A group of senior Republican lawmakers in US Congress have asked the administration of President Donald Trump to add Iran back on the Financial Action Task Force (FATF)’s blacklist and reverse one of the key agreements that paved the way for the 2015 nuclear deal between the Islamic Republic and major world powers.
Senator Rob Portman and Representative Ed Royce wrote a letter to Treasury Secretary Steven Mnuchin on Thursday, asking him to raise the issue during the Paris-based anti-money laundry and terror financing organization’s upcoming session next week in the French capital.
In making their case, Portman and Royce– chair of the Senate Permanent Subcommittee on Investigations and chair of the House Foreign Affairs Committee, respectively– referred to a recent congressional report that claimed then-President Barack Obama tried “to give Iran access to the US financial system” to facilitate the deal, known as the Joint Comprehensive Plan of Action (JCPOA).
“This upcoming FATF session is particularly important following the recent release of the Senate Permanent Subcommittee on Investigations’ report exposing new details about the previous administration’s efforts to give Iran access to the US financial system, including through consideration of a general license for the ‘conversion of two non-USD currencies through the limited use of the USD as an intermediate currency,'” the lawmakers wrote in the letter.
“In the push to save its deeply flawed nuclear deal, the Obama administration unwisely backed a wide range of economic relief for Iran—including through the FATF,” the lawmakers further noted. “In June 2016, the administration supported the FATF’s decision to suspend ‘counter-measures’ against Iran for one year, following Tehran’s submission of an Action Plan to the FATF to address deficiencies in its anti-money laundering/counter-terrorist financing policies.”
Despite Trump’s withdrawal from the JCPOA in May and his pledge to punish foreign companies that do business with Iran, the FATF is continuing to lift restrictions on Iran every six months since the implementation of the nuclear deal in January 2016.
In its plenary session in February, however, the anti-money laundering group gave in to US pressure and decided to maintain Iran’s status as a high-risk jurisdiction for money laundering.
The two lawmakers said the FATF needed to take further action against Iran because Tehran was providing financial support for Lebanese and Palestinian resistance movements, Hezbollah and Hamas, which are both regarded as terror groups by the US.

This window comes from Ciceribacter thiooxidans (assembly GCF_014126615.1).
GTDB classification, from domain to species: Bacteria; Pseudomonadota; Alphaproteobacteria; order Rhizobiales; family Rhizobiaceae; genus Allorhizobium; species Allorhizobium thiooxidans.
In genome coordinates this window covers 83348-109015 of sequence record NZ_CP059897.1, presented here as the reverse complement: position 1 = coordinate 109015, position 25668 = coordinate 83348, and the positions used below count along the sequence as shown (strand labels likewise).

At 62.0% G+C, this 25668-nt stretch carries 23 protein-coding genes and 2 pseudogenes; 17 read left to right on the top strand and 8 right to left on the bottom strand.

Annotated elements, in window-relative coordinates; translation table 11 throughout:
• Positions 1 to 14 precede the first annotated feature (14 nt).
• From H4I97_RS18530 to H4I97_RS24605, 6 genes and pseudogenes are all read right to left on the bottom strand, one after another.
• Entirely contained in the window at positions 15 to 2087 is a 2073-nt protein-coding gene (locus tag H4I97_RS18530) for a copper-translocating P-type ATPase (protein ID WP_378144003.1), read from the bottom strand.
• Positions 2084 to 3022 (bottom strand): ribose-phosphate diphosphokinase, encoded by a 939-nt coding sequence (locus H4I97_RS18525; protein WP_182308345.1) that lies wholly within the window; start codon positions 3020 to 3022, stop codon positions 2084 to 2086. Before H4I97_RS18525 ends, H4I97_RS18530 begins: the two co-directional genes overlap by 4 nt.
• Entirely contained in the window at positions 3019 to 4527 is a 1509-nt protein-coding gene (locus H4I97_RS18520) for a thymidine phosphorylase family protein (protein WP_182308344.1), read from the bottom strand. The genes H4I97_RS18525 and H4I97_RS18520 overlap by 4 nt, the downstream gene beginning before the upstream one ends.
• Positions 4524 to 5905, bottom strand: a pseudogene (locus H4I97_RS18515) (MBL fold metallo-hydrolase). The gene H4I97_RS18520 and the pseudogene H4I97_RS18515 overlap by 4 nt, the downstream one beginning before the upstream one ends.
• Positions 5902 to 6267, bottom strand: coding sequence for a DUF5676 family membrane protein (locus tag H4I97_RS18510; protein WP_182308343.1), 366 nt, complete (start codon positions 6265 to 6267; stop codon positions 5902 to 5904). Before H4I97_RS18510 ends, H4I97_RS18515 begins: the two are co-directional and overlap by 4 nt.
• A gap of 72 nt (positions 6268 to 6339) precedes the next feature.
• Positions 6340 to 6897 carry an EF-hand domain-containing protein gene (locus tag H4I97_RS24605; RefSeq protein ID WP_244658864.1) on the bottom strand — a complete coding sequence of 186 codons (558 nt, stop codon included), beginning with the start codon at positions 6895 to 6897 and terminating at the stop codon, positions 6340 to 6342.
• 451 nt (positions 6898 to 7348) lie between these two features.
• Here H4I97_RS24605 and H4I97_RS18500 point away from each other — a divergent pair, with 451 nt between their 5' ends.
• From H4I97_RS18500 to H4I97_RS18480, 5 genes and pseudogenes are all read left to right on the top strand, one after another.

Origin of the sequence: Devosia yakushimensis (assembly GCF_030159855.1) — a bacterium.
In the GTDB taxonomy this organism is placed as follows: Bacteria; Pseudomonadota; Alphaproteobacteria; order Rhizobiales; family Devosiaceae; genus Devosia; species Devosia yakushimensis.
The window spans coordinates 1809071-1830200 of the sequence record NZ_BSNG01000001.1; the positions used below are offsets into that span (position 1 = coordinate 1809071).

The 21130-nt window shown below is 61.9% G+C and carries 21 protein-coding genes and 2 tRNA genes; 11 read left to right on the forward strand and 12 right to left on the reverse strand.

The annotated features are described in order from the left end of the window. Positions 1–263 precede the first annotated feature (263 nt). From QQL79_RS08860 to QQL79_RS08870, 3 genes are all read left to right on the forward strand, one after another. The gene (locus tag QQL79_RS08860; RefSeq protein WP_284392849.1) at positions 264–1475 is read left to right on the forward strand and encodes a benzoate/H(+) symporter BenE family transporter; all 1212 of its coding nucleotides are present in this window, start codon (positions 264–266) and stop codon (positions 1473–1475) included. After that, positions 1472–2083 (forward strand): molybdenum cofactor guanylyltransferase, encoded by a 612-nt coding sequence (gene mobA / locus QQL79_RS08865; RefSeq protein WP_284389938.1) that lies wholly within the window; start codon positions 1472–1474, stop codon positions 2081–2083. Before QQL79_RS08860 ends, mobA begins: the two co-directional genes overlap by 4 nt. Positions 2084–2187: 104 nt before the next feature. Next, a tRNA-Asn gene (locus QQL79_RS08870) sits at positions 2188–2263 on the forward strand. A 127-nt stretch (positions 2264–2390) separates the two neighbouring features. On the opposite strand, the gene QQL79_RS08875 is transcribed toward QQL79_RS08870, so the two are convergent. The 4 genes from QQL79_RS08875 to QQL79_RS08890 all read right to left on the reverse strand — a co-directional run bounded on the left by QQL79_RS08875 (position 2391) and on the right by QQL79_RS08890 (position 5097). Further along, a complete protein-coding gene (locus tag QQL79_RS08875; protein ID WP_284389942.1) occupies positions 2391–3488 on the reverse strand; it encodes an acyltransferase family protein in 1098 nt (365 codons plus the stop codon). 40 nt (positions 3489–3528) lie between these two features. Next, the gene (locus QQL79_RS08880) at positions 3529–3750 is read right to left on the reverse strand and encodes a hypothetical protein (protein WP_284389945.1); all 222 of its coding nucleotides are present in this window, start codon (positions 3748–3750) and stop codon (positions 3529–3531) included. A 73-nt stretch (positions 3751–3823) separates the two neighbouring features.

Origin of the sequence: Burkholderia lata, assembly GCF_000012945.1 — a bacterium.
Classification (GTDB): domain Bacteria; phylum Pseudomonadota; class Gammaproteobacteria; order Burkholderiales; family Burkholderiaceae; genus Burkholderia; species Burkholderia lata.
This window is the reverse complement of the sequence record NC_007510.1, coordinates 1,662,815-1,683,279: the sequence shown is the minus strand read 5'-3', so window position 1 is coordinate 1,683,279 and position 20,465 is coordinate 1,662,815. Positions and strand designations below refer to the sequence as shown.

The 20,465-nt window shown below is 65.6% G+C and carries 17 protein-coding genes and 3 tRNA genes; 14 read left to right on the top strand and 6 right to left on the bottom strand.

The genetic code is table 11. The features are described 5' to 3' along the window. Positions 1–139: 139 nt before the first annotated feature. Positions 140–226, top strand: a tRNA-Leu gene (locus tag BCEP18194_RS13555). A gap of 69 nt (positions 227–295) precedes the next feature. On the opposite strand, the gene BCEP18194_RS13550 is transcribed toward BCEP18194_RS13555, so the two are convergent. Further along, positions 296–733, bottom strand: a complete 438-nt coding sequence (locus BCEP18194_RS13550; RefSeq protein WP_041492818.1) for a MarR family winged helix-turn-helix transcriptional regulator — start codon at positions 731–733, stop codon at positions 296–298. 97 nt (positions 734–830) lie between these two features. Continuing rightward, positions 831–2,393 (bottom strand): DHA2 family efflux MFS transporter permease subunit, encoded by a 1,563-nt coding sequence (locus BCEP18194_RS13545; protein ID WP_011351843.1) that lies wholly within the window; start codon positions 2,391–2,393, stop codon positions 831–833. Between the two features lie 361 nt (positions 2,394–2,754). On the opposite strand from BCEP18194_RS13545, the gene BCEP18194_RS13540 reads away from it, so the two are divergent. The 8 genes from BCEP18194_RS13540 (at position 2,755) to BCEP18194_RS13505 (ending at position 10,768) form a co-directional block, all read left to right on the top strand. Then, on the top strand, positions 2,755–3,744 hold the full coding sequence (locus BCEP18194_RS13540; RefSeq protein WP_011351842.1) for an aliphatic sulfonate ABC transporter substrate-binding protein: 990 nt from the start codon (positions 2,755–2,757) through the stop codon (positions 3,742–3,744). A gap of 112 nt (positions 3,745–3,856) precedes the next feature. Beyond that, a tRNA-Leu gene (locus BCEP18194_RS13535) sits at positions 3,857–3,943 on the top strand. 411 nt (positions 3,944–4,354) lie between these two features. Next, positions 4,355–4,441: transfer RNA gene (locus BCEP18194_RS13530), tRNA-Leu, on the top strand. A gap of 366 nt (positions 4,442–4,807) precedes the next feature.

According to Portman and Royce, Iran did so by designating these groups as “legitimate popular resistance against colonial domination and foreign occupation.”
“It’s time to recognize that Iran has failed to take the necessary steps—despite its pledges two years ago—to be removed from the list of FATF’s high-risk and non-cooperative jurisdictions,” the letter read. “The United States should now utilize its influence within the FATF to reimpose countermeasures against Iran and protect the international financial system.”
Iran’s parliament has adopted new amendments proposed by the government to the country’s Anti-Money Laundering (AML) law as part of efforts to improve connections to the international banking and trade system.
The upcoming FATF session is expected to issue a verdict on international transactions and business relationships involving Iran.
Leader of the Islamic Revolution Ayatollah Seyyed Ali Khamenei said on Wednesday that Iran would not submit to the conventions that undermine the nation’s independence.
The Leader touched on global agreements purportedly aimed at fighting terrorism and money laundering, saying the signatories of those conventions have had no role in creating them.
“The global powers prepare these conventions based on their own interests and benefits and then their submissive and compliant allies enact them in their countries,” Ayatollah Khamenei told a group of lawmakers in Tehran.
Ayatollah Khamenei cautioned against signing up to “things when we don’t know their eventual consequences, while we know the potential problems, for the sake of some positive aspects.”